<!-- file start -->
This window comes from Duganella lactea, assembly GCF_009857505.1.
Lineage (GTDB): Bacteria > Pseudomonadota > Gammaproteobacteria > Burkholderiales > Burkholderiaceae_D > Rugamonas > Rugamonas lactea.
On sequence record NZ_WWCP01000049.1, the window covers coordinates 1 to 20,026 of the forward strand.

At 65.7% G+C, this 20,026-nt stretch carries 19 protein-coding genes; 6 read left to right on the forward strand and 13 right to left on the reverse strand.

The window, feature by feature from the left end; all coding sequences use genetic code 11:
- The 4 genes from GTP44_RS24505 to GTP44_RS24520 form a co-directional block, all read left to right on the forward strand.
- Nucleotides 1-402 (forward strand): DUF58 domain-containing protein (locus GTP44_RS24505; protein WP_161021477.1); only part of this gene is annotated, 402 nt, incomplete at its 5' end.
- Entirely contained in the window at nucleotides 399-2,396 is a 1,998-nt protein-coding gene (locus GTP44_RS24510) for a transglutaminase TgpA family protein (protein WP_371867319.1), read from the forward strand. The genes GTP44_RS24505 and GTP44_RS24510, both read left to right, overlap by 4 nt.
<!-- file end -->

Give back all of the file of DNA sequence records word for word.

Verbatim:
This window comes from Duganella lactea, assembly GCF_009857505.1.
Lineage (GTDB): Bacteria > Pseudomonadota > Gammaproteobacteria > Burkholderiales > Burkholderiaceae_D > Rugamonas > Rugamonas lactea.
On sequence record NZ_WWCP01000049.1, the window covers coordinates 1 to 20,026 of the forward strand.

At 65.7% G+C, this 20,026-nt stretch carries 19 protein-coding genes; 6 read left to right on the forward strand and 13 right to left on the reverse strand.

The window, feature by feature from the left end; all coding sequences use genetic code 11:
- The 4 genes from GTP44_RS24505 to GTP44_RS24520 form a co-directional block, all read left to right on the forward strand.
- Nucleotides 1-402 (forward strand): DUF58 domain-containing protein (locus GTP44_RS24505; protein WP_161021477.1); only part of this gene is annotated, 402 nt, incomplete at its 5' end.
- Entirely contained in the window at nucleotides 399-2,396 is a 1,998-nt protein-coding gene (locus GTP44_RS24510) for a transglutaminase TgpA family protein (protein WP_371867319.1), read from the forward strand. The genes GTP44_RS24505 and GTP44_RS24510, both read left to right, overlap by 4 nt.